There was a small kerfuffle when Gary Ilyes’s comments that “60% of the internet is duplicate” were taken by some to mean that 60% of the internet was content scraped and regurgitated by ne’er-do-wells (some is). The short answer is it’s not, but this headline doesn’t give much room for context.
There is an awful lot of duplication from unredirected domain variants: http / https / www / non-www – Google counts those as 4 separate URLs. There is also an awful lot from query string / UserID URLs which make it into the crawl list and need to be de-duplicated. There is still some more from country variants which don’t use href.lang and yet more from content aggregators.
Google uses checksums, or hashes to spot duplicate content, as a very crude example: how many bytes, multiplied by how many href tags, multiplied by how many heading tags would give a fairly unique number, even with billions of documents. Google’s hash will be more complex than that, but it is a very simple and effective way of identifying content which is likely to be the same. And when you drill down into excluding headers, footers, sidebars etc and use the same methodology, it becomes very straight-forward to spot duplicated content across different sites.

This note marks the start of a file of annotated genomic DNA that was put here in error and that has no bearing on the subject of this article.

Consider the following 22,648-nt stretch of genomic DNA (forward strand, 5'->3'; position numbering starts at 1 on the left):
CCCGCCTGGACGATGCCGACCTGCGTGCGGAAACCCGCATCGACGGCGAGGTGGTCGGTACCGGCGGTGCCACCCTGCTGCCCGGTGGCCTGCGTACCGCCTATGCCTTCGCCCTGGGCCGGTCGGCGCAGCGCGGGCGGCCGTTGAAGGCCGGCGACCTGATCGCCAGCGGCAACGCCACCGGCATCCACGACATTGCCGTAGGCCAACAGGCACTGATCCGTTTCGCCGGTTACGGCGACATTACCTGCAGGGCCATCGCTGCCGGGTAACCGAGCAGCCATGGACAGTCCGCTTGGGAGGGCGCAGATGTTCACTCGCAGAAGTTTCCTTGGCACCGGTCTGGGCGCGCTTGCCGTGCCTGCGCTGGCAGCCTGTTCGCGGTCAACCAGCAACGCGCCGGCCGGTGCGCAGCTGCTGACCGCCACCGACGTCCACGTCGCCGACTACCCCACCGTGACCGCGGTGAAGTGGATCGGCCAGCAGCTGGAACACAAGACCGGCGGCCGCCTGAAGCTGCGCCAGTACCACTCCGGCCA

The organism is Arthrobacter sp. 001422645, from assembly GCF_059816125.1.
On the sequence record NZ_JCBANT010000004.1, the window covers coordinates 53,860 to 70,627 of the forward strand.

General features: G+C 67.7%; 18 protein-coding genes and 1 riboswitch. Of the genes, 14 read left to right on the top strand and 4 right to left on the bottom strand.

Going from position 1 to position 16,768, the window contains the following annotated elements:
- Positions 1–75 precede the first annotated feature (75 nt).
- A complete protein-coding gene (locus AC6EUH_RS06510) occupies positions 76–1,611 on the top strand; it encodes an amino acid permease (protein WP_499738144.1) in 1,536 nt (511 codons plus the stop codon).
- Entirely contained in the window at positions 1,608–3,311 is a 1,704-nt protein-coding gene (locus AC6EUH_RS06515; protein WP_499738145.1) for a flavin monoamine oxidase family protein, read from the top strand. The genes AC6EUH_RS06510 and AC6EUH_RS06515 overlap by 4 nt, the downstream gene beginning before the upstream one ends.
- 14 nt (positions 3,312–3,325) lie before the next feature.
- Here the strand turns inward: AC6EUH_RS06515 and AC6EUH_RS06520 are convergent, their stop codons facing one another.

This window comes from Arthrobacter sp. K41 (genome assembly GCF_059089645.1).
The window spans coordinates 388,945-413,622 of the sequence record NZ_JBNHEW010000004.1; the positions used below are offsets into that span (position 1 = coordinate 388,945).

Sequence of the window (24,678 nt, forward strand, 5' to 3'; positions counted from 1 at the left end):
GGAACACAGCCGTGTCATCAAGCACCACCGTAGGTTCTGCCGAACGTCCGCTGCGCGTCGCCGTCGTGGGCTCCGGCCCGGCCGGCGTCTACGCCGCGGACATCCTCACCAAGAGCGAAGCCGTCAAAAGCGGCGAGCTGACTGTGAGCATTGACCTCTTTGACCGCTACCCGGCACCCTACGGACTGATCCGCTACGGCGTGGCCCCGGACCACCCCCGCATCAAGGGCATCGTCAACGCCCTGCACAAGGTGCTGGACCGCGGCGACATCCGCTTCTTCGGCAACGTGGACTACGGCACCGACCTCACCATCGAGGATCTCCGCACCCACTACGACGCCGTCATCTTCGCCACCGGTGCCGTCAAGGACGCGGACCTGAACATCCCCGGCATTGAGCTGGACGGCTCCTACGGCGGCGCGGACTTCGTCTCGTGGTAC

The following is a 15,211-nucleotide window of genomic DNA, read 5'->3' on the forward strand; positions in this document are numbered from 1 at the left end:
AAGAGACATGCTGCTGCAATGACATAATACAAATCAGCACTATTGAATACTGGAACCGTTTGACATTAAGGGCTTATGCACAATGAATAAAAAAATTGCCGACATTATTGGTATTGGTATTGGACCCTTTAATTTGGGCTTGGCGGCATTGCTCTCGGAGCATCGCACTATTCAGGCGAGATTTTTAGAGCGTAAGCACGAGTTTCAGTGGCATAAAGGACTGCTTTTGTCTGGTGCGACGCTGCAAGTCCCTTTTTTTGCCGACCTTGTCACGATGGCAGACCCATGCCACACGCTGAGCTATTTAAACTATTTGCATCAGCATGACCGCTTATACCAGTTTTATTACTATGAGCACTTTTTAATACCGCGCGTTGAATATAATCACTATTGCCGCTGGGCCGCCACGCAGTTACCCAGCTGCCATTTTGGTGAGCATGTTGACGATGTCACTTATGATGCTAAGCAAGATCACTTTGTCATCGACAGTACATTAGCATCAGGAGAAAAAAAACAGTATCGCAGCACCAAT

So, the learning from this is that sometimes an attention-grabbing statistic in a presentation might get a little out of hand, unless you add a dab of context to the shoutline. Always remember that when creating your presentations.
Contact me to discuss duplicated content issues and how Google works.